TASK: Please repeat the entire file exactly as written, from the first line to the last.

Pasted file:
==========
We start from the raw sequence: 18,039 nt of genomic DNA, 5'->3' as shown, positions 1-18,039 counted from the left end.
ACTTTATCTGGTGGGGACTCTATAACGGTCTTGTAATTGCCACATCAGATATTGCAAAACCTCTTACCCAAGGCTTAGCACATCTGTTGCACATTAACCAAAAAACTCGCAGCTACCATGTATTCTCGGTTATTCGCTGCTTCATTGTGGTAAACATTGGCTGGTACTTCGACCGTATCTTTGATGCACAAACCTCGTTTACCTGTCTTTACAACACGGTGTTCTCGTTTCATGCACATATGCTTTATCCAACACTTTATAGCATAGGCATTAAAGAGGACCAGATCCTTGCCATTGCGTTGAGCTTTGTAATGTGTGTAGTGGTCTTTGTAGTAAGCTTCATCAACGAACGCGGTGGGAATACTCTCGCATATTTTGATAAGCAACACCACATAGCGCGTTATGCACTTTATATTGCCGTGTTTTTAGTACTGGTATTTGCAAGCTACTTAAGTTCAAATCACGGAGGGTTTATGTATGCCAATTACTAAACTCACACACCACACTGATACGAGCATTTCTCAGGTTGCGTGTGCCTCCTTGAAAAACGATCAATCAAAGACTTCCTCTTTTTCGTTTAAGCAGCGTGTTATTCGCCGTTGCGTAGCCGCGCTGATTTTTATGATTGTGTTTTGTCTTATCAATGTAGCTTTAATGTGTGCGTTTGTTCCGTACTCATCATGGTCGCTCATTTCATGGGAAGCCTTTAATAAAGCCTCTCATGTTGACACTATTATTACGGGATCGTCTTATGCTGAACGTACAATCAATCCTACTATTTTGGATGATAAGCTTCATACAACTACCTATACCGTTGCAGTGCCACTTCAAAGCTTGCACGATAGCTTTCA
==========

We start from the raw sequence: 18,039 nt of genomic DNA, 5'->3' as shown, positions 1-18,039 counted from the left end.
ACTTTATCTGGTGGGGACTCTATAACGGTCTTGTAATTGCCACATCAGATATTGCAAAACCTCTTACCCAAGGCTTAGCACATCTGTTGCACATTAACCAAAAAACTCGCAGCTACCATGTATTCTCGGTTATTCGCTGCTTCATTGTGGTAAACATTGGCTGGTACTTCGACCGTATCTTTGATGCACAAACCTCGTTTACCTGTCTTTACAACACGGTGTTCTCGTTTCATGCACATATGCTTTATCCAACACTTTATAGCATAGGCATTAAAGAGGACCAGATCCTTGCCATTGCGTTGAGCTTTGTAATGTGTGTAGTGGTCTTTGTAGTAAGCTTCATCAACGAACGCGGTGGGAATACTCTCGCATATTTTGATAAGCAACACCACATAGCGCGTTATGCACTTTATATTGCCGTGTTTTTAGTACTGGTATTTGCAAGCTACTTAAGTTCAAATCACGGAGGGTTTATGTATGCCAATTACTAAACTCACACACCACACTGATACGAGCATTTCTCAGGTTGCGTGTGCCTCCTTGAAAAACGATCAATCAAAGACTTCCTCTTTTTCGTTTAAGCAGCGTGTTATTCGCCGTTGCGTAGCCGCGCTGATTTTTATGATTGTGTTTTGTCTTATCAATGTAGCTTTAATGTGTGCGTTTGTTCCGTACTCATCATGGTCGCTCATTTCATGGGAAGCCTTTAATAAAGCCTCTCATGTTGACACTATTATTACGGGATCGTCTTATGCTGAACGTACAATCAATCCTACTATTTTGGATGATAAGCTTCATACAACTACCTATACCGTTGCAGTGCCACTTCAAAGCTTGCACGATAGCTTTCA